February 1st, 2013
Tomorrow, we will all be eagerly huddled around the wireless to hear the prognostication of Punxsutawney Phil as to whether or not we’ll get an Early Spring!
Ok, maybe not. But there is something fun and whimsical about Groundhog Day that we look forward to each year.
And for the kids out there, wireless is a radio, not what you connect your tablet device up to.
Groundhog Day is on February 2nd. This is also the same day as Imbolc which is an ancient Celtic holiday. The Christians call this day Candlemas.
The Europeans would often use a badger or a bear to predict the coming of Spring.
The celebration of Groundhog Day began with the Germans, Pennsylvania’s earliest settlers. They brought with them the legend of Candlemas Day, which states “For as the sun shines on Candlemas day, so far will the snow swirl in May…”. The settlers found that groundhogs were plentiful and were the most intelligent and sensible animal to carry on the legend of Candlemas Day.
In 1887, the “Punxsutawney Groundhog Club” bestowed the name on their groundhog, and then declared Punxsutawney the weather capital of the world. Before that, he was called Br’er Groundhog, and no one else laid claim to the weather capital.
His full title is Punxsutawney Phil, Seer of Seers, Sage of Sages, Prognosticator of Prognosticators and Weather Prophet Extraordinary. And he is apparently the original groundhog. He survives thanks to the strong constitution of his wife, Phyllis, and a steady diet of Groundhog Punch.
As Uncle Cecil Adams says in his Straight Dope column:
Unfortunately, while this may be true as a general proposition, the predictive value of cloudy weather on February 2 basically stinks. According to Canadian Geographic weather columnist David Phillips, a multidecade, multicity study in Canada found that groundhog-driven predictions were right only 37 percent of the time. Which means, I guess, that you’d be right 63 percent of the time if you said good weather on February 2 meant good weather ahead. But what kind of weather proverb would that make? Better to be wrong but memorable than right but mundane.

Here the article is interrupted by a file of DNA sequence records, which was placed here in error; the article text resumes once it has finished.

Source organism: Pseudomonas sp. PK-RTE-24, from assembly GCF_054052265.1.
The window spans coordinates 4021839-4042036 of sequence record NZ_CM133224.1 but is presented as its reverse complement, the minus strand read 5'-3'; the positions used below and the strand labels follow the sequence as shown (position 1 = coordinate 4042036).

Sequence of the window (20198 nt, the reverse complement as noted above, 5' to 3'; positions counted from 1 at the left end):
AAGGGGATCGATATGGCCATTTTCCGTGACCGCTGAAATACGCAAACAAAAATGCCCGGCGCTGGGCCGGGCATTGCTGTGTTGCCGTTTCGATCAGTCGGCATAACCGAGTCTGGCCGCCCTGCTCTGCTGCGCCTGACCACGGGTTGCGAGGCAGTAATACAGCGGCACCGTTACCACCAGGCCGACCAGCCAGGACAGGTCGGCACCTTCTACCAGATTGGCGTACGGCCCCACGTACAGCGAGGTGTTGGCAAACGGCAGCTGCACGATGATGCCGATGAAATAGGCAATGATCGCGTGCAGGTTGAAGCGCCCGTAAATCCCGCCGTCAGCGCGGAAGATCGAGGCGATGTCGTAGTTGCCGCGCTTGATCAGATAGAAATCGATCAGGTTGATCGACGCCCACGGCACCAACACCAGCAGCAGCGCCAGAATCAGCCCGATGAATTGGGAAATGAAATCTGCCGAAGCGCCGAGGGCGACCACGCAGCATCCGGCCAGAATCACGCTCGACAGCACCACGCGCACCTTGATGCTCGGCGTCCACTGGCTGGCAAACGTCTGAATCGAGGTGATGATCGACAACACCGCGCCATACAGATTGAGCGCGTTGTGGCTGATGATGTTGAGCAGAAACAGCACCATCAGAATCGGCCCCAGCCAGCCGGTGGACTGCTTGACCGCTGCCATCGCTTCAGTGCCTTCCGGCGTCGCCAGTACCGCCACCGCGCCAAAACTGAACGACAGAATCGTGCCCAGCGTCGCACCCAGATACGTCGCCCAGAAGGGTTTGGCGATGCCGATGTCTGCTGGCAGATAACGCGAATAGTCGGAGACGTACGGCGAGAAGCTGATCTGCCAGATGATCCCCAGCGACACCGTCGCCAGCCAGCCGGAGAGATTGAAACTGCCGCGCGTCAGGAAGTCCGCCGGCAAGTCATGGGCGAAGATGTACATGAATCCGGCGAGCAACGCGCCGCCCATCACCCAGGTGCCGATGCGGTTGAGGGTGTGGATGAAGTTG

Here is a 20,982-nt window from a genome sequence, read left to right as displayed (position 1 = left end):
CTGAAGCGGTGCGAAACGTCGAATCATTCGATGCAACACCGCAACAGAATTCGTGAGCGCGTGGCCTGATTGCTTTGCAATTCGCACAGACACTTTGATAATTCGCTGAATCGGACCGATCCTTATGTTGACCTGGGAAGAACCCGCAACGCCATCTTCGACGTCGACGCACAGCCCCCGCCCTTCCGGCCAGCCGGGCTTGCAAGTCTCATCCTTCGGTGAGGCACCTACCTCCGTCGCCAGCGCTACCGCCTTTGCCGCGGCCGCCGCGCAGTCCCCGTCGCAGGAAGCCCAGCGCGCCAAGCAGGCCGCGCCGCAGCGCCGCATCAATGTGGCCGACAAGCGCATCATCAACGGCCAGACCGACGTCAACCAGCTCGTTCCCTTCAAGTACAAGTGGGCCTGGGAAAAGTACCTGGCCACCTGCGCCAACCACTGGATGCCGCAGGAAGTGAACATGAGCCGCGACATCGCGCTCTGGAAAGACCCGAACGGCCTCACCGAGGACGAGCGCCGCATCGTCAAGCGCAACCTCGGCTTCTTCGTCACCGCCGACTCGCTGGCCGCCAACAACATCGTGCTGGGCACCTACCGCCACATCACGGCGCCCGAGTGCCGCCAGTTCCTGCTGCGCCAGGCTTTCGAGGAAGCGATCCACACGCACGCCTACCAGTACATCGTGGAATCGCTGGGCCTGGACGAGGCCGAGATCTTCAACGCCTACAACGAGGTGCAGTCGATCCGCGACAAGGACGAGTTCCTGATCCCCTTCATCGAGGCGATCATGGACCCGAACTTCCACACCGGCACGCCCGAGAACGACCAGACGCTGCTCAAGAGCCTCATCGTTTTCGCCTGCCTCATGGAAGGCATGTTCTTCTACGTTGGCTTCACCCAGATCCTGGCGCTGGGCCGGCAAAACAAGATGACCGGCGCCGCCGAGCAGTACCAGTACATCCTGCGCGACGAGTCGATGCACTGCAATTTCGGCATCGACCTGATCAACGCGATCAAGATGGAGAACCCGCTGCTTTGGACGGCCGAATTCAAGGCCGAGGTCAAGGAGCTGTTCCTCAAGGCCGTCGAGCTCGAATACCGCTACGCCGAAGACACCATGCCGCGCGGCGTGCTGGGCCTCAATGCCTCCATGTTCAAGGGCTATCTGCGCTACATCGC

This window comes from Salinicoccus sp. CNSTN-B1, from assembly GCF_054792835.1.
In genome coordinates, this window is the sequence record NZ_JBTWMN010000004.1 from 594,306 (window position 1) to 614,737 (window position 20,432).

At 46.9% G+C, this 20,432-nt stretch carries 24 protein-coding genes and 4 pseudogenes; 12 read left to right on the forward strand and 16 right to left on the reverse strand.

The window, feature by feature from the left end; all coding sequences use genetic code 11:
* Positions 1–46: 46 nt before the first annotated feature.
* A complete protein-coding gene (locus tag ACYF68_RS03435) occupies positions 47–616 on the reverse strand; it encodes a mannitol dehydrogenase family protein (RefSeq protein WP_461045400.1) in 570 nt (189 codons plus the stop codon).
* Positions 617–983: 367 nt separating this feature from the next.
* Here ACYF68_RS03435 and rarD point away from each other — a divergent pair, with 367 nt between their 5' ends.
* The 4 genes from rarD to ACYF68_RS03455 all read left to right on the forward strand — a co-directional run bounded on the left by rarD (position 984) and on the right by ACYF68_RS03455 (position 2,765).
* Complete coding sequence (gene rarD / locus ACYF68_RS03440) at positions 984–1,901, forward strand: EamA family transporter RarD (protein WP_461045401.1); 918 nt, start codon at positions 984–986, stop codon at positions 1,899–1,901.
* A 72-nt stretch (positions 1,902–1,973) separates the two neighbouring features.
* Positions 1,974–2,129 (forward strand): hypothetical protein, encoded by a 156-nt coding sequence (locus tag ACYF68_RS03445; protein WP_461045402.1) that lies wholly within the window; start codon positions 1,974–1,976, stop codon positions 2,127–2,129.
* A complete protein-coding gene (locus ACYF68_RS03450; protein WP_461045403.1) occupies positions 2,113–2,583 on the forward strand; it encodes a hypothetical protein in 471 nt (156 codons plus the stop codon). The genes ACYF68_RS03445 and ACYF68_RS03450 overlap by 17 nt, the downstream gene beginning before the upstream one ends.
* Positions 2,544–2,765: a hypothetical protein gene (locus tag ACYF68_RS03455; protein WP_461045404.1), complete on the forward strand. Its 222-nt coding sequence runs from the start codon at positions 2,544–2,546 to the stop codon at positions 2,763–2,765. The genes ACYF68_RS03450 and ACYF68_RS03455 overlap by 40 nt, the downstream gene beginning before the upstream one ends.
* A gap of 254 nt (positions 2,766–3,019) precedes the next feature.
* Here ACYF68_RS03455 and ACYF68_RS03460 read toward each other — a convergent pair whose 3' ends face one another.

For those of you with sharp eyes, yes, Uncle Cecil says 37%. This column was written in 1994. Wikipedia has it currently as 39%. Perhaps Punxsutawney Phil’s gotten better.
In southeastern Pennsylvania, Groundhog Lodges (Grundsow Lodges) celebrate the holiday with fersommlinge, social events in which food is served, speeches are made, and one or more g’spiel (plays or skits) are performed for entertainment. The Pennsylvania German dialect is the only language spoken at the event, and those who speak English pay a penalty, usually in the form of a nickel, dime, or quarter per word spoken, with the money put into a bowl in the center of the table.
Groundhogs spend the winter hibernating in a specially dug hibernation burrow, their breathing and heartbeats slowed to a snail’s pace, their body temperatures not too far above freezing. They survive the cold season in their below-frostline burrows living off the fat they stored up during the summer and fall. In warmer parts of the world, groundhogs hibernate for as little as three months, but in colder regions their sleep can last six months or more.
What’s your prediction? Early Spring or six more weeks of winter?